I forget how old I am! Some references such as that one, which are self-evident to me, are not in the forefront of the general consciousness any more. Also it probably didn't help that I referred to my younger self as a 'girl'. I didn't mean child but very young woman. That's probably politically incorrect terminology now.

I was trying to capture the flavour of an era. Implying that I myself was a flower child is one of the not-quite-true details, employed intentionally. (Poetic licence!) I was in fact a little older than most of them, and at that time was living a much more conventional life as a young wife and mother. But I was very much in sympathy with most of their ideals (though not so much the 'turn on, tune in, drop out' ethos).

Sherry: Me, too. I was also a young wife and mother back in those heady days, living a more conventional existence on 3rd than the smiling hippies along 4th Avenue in Vancouver. But my heart was right there with them. My inner being recognized that long before my conscious mind caught up. (Which was a shock to my very conservative husband!)

Rosemary: At my blog, Susan asked who the 'he' in the poem was. At the time I wrote it, I was revisiting the work of one of my favourite poets, Australian Michael Dransfield (who died young, and whom I never met) and noticing from this perspective how much he was of his time. Not that the poetry isn't lasting, but it does also express a sixties to early seventies zeitgeist.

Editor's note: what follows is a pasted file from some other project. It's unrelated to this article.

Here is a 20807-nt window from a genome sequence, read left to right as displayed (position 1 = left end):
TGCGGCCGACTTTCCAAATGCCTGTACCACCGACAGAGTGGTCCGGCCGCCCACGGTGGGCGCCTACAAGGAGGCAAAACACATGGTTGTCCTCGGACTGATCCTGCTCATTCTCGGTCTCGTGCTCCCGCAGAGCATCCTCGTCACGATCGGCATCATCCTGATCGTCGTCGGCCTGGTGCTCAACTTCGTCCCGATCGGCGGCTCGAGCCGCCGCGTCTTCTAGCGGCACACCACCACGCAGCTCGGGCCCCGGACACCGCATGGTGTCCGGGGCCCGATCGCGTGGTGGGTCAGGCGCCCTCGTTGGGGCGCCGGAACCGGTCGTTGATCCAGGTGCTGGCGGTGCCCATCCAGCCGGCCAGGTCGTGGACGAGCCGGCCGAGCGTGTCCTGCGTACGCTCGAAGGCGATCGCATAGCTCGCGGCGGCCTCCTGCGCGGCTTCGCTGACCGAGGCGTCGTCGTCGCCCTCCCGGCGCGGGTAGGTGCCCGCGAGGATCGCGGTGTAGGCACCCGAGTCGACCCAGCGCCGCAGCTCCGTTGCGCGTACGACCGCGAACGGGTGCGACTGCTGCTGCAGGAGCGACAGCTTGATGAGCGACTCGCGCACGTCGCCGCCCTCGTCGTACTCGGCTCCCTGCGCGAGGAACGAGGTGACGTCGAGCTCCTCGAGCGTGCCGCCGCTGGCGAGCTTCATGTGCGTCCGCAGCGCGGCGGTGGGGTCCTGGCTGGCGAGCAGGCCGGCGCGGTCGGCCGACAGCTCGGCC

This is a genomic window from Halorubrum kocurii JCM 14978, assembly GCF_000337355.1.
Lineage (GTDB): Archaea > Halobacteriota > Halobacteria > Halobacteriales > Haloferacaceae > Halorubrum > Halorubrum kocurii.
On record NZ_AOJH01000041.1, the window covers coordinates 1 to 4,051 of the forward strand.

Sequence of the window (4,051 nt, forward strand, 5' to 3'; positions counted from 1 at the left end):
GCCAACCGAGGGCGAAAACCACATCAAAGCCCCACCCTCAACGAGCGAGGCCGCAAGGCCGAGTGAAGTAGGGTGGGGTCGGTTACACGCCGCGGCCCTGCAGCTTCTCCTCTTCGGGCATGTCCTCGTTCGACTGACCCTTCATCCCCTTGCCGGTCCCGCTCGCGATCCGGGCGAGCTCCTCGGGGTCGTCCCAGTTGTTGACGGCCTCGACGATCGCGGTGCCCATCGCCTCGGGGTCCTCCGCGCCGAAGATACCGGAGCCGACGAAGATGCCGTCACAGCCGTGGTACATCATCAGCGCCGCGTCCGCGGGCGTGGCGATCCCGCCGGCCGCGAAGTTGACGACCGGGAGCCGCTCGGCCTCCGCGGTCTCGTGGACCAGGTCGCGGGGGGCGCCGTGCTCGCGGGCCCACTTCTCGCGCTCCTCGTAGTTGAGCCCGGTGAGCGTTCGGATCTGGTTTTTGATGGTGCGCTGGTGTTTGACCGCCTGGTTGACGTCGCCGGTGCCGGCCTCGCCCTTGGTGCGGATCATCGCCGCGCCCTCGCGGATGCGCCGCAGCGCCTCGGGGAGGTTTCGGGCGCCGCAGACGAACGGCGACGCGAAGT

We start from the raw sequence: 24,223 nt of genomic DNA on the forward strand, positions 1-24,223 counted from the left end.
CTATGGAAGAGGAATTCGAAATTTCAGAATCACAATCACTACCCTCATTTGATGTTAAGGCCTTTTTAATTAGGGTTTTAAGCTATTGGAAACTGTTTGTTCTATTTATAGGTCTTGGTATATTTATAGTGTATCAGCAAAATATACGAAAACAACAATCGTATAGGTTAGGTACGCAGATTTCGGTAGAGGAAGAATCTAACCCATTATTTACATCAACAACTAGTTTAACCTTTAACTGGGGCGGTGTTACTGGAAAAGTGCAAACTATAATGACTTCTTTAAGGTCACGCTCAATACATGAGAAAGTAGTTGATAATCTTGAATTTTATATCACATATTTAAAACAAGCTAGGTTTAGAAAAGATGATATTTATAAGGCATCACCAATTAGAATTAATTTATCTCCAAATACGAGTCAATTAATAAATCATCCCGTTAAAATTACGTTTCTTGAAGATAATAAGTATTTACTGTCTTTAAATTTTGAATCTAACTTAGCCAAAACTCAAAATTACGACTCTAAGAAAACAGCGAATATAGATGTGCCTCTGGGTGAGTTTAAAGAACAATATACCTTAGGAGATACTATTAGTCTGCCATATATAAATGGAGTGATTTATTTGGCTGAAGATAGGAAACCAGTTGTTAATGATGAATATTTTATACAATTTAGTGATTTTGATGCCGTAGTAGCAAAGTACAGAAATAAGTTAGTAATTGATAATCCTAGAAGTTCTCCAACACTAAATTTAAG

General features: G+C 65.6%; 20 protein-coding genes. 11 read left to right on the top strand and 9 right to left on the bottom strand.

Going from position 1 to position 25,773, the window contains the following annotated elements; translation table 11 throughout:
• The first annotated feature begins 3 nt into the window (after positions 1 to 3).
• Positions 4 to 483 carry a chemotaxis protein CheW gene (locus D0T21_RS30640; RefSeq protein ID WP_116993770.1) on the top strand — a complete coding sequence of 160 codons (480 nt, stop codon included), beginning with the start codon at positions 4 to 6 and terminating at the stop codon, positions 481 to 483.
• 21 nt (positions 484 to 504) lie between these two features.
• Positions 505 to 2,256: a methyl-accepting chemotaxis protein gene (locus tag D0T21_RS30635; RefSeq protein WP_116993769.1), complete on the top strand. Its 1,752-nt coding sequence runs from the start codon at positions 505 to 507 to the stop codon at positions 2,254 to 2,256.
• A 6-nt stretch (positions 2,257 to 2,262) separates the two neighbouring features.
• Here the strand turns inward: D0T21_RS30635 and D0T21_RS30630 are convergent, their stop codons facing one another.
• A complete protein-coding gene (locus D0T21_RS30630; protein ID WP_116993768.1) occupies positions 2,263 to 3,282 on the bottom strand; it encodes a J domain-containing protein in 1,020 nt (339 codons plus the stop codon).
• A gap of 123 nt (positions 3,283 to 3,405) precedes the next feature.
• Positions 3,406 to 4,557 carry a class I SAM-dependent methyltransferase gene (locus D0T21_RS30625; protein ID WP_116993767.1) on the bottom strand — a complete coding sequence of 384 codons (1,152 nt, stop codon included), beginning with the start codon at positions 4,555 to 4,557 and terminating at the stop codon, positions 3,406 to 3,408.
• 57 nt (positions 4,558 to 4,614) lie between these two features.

At the same time, I didn't want it to matter to my poem who the 'he' was. Could have been any one of a number of poets, or even song-writers. Indeed, my brief summary of 'his' poetic preoccupations leaves out much of Dransfield's subject matter and over-simplifies the rest. So Dransfield isn't really the 'he' in the poem, but things in his work suggested to me a certain kind of poetic consciousness, and even style, which was prevalent at the time (again omitting the drug culture aspects, both from Dransfield's writing and my fictional 'he').

That era is now regarded as having a youthful naiveté. Hence the wistful tone of the final question. The speaker of the poem sounds as though her certainty in those old ideals has been shaken. The writer of the poem stands firmer on them than ever!

Sherry: As do I, my friend. Thank you for this moving contribution to the conversation.